On a Friday afternoon, Shubham Chouhan, a 23-year-old student who runs a media startup, is sitting in a popular cafe in Indore’s Vijay Nagar area, planning a job fair. “Five years ago, nobody knew what a startup was; look at how things have changed,” said Chouhan, naming some of the city’s successful startups in the last five years.
Chouhan is part of a new, emerging consumer base in Indore—Madhya Pradesh’s most populous city—that has traditionally housed large businesses, back-end offices and home-grown financial services firms. As in many other smaller cities, expanding telecom connectivity and rising aspirations are shifting the narrative for consumers in Indore.
On the upcoming election and the kind of leader and party his vote would go to, Chouhan said: “We need someone who can make the country more self-reliant, someone who can make a push for startups and small businesses emerging from smaller cities and give them a platform.”
Indore is home to more than 3.2 million people. According to C-Voter data, an estimated 2.1 million people are set to vote from the Indore Lok Sabha constituency this time. Of these, 180,000 are new voters.
Indore has emerged as a trading and manufacturing hub in central India for pharmaceuticals, apparel and packaged food. The industrial district of Pithampur flanks Indore on one side. Within the city, a number of malls have sprung up, attracting shoppers from its middle-income households. The city has also been adjudged the cleanest in a central government survey.
For voters in small cities, seeing direct gains from better infrastructure and the digital boom could be an important deciding factor in the elections.
Priya Shukla, 34, who runs a beauty salon in the city, said, “Today, everyone wants to look good, they are going for job interviews, eating out, attending parties and need beauty services.” Though a beneficiary of these changes, she adds that small businesses such as hers were hurt by demonetization in 2016 and the implementation of goods and service tax (GST) the year after.
Mahendra Singh, a 31-year-old driver with ride-hailing service Uber, says he is happy with the health benefits from several government schemes implemented in the last five years. He also supports efforts such as Digital India that have helped him become part of the taxi aggregator business and quadrupled monthly income.
While technology and new businesses have helped the likes of Singh progress, not everyone has gained. For many of the city’s educated youth, prosperity lies in bigger metros. Gaurav, 23, who is on a break from his full-time job at a consulting firm in Hyderabad, is helping his father file GST returns at their 30-year-old convenience store in the New Palasia area. Gaurav says that lifestyles in the city have changed in the last five years. “People have more money to spend and they go out a lot. The demand for services has gone up,” he says, pointing to food delivery bikes, a common sight across the city. Yet, these are not enough to bring Gaurav back home yet. “I’m making at least three times the money I would be earning here… We need more investment from large companies in our cities so that there will be better-salaried jobs in our hometowns,” he added.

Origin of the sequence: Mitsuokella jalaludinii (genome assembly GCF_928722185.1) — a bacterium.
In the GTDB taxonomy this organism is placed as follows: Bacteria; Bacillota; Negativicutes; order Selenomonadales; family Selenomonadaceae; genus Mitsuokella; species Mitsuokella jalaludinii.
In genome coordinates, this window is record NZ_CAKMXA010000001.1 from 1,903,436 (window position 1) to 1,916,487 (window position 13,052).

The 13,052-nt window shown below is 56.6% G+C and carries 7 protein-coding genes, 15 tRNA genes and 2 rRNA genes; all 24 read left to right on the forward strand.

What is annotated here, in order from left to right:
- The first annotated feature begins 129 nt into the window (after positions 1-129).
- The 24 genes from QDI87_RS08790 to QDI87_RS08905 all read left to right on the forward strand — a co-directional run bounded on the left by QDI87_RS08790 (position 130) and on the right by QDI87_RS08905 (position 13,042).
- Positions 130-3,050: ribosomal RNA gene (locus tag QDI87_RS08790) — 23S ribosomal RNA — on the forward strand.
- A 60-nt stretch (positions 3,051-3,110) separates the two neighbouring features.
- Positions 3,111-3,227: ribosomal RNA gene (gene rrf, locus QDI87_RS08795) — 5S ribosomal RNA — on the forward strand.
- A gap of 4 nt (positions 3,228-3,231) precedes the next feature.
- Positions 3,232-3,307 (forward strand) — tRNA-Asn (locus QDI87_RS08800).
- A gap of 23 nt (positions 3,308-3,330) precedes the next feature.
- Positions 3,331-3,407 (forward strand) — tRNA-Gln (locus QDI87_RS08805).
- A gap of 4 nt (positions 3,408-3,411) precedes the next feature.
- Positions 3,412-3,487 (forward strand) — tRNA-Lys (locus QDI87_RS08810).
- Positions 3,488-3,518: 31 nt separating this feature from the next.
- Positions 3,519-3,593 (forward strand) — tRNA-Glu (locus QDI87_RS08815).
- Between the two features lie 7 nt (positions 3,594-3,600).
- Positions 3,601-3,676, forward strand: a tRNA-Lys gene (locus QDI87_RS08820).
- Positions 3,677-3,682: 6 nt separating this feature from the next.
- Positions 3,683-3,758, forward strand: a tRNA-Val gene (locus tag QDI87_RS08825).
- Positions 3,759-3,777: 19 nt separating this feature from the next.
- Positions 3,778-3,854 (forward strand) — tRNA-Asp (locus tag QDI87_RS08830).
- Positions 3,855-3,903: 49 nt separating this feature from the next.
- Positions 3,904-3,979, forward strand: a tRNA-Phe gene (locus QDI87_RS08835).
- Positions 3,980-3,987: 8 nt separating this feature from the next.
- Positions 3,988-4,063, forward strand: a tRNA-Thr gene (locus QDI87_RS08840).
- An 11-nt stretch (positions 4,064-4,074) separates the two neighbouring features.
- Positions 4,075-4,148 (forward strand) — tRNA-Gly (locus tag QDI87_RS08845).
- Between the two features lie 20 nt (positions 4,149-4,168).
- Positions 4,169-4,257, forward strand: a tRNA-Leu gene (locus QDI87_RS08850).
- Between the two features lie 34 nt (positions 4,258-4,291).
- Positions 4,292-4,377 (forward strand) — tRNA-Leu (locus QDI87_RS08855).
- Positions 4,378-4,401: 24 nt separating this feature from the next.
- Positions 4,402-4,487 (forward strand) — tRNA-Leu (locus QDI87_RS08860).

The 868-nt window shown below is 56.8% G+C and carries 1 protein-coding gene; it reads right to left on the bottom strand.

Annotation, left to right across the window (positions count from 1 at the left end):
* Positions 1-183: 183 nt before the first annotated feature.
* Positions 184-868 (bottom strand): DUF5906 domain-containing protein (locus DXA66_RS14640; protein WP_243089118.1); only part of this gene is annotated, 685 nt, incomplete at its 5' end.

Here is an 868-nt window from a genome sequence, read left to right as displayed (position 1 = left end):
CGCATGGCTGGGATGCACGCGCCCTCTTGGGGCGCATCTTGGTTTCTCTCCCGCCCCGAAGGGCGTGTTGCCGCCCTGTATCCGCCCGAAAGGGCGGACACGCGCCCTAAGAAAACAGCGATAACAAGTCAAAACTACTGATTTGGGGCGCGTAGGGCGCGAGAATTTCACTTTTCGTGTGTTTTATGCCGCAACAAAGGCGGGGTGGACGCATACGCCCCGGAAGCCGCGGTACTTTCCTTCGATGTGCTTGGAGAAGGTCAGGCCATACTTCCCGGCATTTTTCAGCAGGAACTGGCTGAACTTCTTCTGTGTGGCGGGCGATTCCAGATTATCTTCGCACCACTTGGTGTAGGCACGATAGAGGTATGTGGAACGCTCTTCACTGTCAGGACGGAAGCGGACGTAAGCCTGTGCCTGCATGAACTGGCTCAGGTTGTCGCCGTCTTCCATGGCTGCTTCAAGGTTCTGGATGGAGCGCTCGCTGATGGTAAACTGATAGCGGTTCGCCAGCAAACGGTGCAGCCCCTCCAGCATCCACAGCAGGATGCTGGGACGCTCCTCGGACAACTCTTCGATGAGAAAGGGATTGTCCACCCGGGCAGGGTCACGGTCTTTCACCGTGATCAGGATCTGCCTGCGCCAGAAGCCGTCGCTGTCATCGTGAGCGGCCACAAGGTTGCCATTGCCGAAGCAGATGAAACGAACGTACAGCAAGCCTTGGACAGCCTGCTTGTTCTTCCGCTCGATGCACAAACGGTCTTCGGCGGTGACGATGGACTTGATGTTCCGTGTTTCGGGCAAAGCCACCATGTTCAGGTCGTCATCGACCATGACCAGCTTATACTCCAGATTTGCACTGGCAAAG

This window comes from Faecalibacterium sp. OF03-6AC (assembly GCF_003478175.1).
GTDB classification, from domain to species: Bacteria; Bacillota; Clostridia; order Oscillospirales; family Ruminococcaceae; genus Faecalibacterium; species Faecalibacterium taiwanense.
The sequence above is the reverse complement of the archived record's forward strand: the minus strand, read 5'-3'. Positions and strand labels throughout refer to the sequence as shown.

Outside the office of Teleperformance, a business process outsourcing firm, men are discussing politics and seem pleased with the development. “Railway connectivity has improved, investor summits have come up,” said 25-year-old Aakash Khandelwal, adding new opportunities in IT services within Indore are a big draw. Khandelwal is rooting for a leader “who is trustworthy, honest and tech-savvy.” He also praised India’s recent air strikes in Balakot.
Tauseef Khan, co-founder and CEO at Gramophone, an agritech startup, said India should pick a government that can build a narrative around development and governance. “Socially, the leader should be able to work by taking the entire nation together,” he said. The focus should be on ease of doing business, he added.